I have just returned from a Pilates class. I’m supposed to be completing a blog post for kittyfitton.com but I have got back, showered and changed and feel that this is more important. I’m approaching a kind of turning point in my Parkinson’s journey and I don’t like it.
I was diagnosed about five years ago. In June it will be five years. We all know that in reality this means you’ve had Parkinson’s longer, but we just had no idea this creeping sickness was leering over us. I did what I think a lot of people do. I tried to ignore it. Then I realised with mounting horror that this wouldn’t work, so I began to try different things. I’ve never been much of a fad diet person. I don’t think platefuls of kale and a side of carrot juice is going to do much to fix a neurological disease. I do, however, believe in positive thought, and a ‘can do’ attitude.
I did LSVT Big. I am not so great at doing this daily, and got bored of the exercises quickly. However, I’m still a huge advocate of this, and am certainly of the opinion that physiotherapy like this should be investigated and funded for people. It was very confronting for me personally, and was my first terrifying introduction to how my body had actually been affected by Parkinson’s. Yet it also taught me that I can adapt, change, and still wear pretty shoes. I began to feel a glimmer of hope.
I have waxed and waned with exercise. Sometimes I’ll be great. I did almost a year of (near) daily visits to the gym. Then as we all know 2020 happened. You have to be living under a rock to not realise I’m talking about pandemics, Covid-19 and lockdown. I always like to go one better and added a marital separation, moving house twice and to cap it all off my new boyfriend went and almost died on me. (You can read all about that here.) Let’s say exercise and self-care kind of went out of the window.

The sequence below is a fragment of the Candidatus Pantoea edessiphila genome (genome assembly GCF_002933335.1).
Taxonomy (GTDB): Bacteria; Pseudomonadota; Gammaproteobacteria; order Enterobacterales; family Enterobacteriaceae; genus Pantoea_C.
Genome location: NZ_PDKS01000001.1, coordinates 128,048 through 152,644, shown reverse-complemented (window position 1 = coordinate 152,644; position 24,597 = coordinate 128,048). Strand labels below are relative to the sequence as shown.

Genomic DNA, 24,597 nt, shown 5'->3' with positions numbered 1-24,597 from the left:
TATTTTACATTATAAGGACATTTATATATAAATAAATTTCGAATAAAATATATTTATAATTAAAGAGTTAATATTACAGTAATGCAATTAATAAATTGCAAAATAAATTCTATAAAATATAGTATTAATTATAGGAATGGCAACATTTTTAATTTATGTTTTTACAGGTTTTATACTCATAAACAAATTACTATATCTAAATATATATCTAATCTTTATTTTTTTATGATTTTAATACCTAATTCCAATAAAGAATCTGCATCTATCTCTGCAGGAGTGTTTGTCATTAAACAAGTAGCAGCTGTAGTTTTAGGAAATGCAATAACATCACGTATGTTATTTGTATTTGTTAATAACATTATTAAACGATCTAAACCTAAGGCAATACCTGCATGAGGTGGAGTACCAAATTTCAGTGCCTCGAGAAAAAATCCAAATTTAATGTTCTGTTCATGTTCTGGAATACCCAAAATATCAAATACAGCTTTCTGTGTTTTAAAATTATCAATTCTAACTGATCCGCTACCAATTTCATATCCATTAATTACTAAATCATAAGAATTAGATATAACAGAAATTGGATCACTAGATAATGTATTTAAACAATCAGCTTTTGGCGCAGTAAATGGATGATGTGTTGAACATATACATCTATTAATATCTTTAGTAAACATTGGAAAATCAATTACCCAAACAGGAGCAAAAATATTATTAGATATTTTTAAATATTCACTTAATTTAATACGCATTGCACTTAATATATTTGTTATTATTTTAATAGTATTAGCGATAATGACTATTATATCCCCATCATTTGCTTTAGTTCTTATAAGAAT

But as we all know Parkinson’s never lets up. You don’t get ‘time off’ for good behaviour, and it is relentless. No matter how many pills we swallow, or how often we follow our daily physio, we will always need more.
It’s so unfair right? Especially for someone like me. I know I need to exercise more, but don’t we all? I know I need to be more dedicated about going to the gym, I know I need to eat better, drink more water and cut back on the chips and wine on an evening. We all do. But doing it is another thing altogether.
Which brings me back to Pilates. I joined a gym back in January and have been rubbish about going. My dark companion has been taking advantage of this. I have been limping earlier in the day and my left hip has been aching and causing me the odd issue. Is this Parkinson’s or is it being older, fat and lazy? Who knows. I know what I need to do though.
It’s been my third Pilates session and my hips and body feel fantastic afterward. It is not an easy thing to walk into a class full of thin, bendy people and instead of doing a beautiful roll-up or roly-poly thing backward and forward, lie on your back holding your legs as you attempt to rock forward and backward like a trapped bug. I literally almost cried with frustration at one point. As when I did the LSVT BIG stuff, there was a particular movement, I can’t recall which one, but my left leg was particularly hard to move. It hurt a little, it was heavy and unresponsive, but I made that sucker move anyhow.
I felt tears welling up in my eyes, and was grateful I was lying on my tummy and nobody could see. I felt like I was going to cry, but took some deep breaths instead and steeled myself for the remaining 20 minutes.
I made it through the session, and I will return. In fact, I’ve vowed to attend at least twice a week, and perhaps throw in a yoga or standard exercise class. I have to make myself do this though, and not allow myself to be distracted. It’s easily done. I have blocked out the time in my diary and now tell myself it’s part of my new regime, my workplace routine if you will.
I realise more and more that this thing we call Parkinson’s will not give up on us, regardless of how much we would like to give up on it. We must keep pushing onward, and be as determined as it is to ensure not just our survival, but our quality of life. We all want to be unencumbered by this awful thing. I for one will steel myself once again and resolve to be better, and hopefully continue to live my best life despite Parkinson’s.
Kitty Fitton is a motivational speaker, MC and comedian. She is also a full-time blogger and writer. She is mother to four small people and was very cross to discover she had Parkinson’s Disease.
Find out more at her personal site below.
Emma Kyriacou is a real-life ninja. Taking up Karate to help fight her Parkinson’s Disease, she’s co-founder of Good Moves and is passionate about promoting exercise to improve mobility and neuroplasticity. (Is that a word? It should be.)
Find out more at her personal site below.